That Welsh devolution is very much unfinished business was highlighted by the keynote address from Carwyn Jones. The First Minister listed some of Welsh Labour’s successes in Government, including the opt-out organ donation system for NHS Wales, a coastal path spanning the entire Welsh coastline and the expansion of Welsh as an official language. He also celebrated the raised international profile of a Wales, now able to host major international events such as the Champions League final (surprisingly he didn’t mention the 2014 NATO Summit). Devolution had led to Wales being on the brink of having its own “law-making, tax-raising Parliament.”
Yet he also acknowledged the challenges Brexit posed to the Welsh devolution settlement, reiterating the Welsh Government’s opposition to the UK Government’s EU Withdrawal Bill as it is currently drafted, arguing that it damages the constitutional presumption of reserved powers by transferring competencies from the EU, in areas such as agriculture, to UK ministers rather than to their devolved counterparts. The following day the First Minister and Nicola Sturgeon jointly published thirty-eight proposed amendments to the EU Withdrawal Bill, which included the requirement that the consent of Welsh ministers be given to any provisions made by a UK minister were those provisions to fall within the devolved competence of the Welsh minister. As it stands, Mr Jones and Ms Sturgeon believe the powers conferred on UK ministers by the EU Withdrawal Bill would violate the Sewel Convention whereby amendments to statutes “containing the principles of the devolution settlements” are made by Parliamentary legislation with the consent of the devolved legislatures. In his speech to the conference, the First Minister also noted that equality of recognition between the devolved nations was essential to the future constitutional stability of the United Kingdom post-Brexit, proposing a consultative UK Council of Ministers with parity of esteem.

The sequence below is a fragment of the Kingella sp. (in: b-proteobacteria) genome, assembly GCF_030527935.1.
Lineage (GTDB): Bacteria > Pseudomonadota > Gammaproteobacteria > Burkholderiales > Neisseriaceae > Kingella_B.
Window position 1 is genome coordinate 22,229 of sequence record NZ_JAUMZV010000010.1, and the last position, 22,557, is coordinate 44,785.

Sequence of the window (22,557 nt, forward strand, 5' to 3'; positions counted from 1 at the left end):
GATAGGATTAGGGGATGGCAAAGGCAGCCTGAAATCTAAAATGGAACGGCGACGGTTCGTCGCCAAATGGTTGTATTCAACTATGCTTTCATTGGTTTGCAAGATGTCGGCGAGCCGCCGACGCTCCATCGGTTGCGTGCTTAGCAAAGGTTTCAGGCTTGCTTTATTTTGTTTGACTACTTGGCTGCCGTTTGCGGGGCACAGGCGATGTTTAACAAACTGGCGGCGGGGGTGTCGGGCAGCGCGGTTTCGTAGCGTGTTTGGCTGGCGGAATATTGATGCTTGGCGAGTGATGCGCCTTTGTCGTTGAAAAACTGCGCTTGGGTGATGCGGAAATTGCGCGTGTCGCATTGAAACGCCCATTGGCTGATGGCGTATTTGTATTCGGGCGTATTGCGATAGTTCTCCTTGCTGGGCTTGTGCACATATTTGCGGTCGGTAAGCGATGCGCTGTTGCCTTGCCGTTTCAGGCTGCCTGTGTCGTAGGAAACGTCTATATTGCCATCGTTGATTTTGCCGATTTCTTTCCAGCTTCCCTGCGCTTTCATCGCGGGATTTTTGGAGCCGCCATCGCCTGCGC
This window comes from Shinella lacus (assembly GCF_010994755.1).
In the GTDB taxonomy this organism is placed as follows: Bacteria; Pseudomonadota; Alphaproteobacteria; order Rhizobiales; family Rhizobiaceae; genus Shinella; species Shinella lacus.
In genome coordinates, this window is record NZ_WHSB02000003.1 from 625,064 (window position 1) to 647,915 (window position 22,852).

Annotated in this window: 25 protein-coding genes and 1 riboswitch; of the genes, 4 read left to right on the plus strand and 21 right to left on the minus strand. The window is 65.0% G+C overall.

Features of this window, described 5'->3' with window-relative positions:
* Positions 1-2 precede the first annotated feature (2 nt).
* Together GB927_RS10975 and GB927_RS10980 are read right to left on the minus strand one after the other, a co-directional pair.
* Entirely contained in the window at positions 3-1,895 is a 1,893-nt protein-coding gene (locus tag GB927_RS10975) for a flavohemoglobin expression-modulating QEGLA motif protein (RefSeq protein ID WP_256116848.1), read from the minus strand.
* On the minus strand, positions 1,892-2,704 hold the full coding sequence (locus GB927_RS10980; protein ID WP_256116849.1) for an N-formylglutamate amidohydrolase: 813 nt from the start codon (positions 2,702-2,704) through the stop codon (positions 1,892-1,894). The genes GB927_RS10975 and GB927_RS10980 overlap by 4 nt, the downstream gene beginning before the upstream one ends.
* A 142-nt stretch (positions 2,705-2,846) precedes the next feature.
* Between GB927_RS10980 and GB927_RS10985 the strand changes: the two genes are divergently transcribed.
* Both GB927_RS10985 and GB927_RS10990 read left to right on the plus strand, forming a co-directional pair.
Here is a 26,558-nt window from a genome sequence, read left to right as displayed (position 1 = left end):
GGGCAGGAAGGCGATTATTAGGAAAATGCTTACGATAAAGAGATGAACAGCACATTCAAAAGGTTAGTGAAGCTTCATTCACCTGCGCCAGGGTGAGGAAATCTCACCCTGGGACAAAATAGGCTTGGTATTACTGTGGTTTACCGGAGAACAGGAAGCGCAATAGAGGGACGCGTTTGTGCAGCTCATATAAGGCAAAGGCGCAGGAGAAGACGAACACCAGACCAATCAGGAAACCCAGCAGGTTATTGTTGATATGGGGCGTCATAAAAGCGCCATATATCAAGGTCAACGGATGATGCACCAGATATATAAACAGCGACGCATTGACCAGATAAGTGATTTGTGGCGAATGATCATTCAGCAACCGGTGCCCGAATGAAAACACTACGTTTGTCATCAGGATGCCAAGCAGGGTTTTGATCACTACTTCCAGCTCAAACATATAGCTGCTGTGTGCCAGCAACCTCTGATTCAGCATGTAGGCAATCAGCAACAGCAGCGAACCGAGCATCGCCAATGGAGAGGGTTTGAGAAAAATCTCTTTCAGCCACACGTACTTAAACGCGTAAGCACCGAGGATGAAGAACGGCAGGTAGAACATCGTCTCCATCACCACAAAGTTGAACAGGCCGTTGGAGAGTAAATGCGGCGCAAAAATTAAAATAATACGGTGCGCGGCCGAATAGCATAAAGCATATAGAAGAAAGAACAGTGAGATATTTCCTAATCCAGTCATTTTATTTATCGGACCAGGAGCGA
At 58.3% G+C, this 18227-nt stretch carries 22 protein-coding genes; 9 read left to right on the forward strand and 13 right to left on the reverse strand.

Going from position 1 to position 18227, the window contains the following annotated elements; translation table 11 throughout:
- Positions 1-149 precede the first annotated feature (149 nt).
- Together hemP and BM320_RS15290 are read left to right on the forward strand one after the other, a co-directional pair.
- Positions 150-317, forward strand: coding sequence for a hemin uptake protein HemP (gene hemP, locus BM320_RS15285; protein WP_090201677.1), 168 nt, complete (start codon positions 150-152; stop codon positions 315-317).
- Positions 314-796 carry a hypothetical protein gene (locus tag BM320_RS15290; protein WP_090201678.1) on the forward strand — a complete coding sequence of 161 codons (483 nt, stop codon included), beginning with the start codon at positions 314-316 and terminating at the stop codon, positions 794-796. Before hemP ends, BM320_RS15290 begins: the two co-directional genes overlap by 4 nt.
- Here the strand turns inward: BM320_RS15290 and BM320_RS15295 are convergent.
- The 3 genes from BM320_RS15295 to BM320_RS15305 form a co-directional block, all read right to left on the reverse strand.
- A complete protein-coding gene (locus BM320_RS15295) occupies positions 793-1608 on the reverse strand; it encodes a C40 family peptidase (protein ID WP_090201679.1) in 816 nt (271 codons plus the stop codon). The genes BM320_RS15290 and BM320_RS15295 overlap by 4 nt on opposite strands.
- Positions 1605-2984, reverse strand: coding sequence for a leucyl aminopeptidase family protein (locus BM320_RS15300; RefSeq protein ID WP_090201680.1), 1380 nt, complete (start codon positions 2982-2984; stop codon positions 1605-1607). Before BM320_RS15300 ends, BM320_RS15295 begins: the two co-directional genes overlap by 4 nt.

However, his most significant declaration of constitutional ambition was the announcement that Lord Thomas of Cwmgiedd, outgoing Lord Chief Justice of England and Wales, has agreed to chair a commission to examine the Welsh justice system. The Thomas Commission may explore the devolution of criminal justice and policing to Wales, and even the possibility of a distinct Welsh jurisdiction.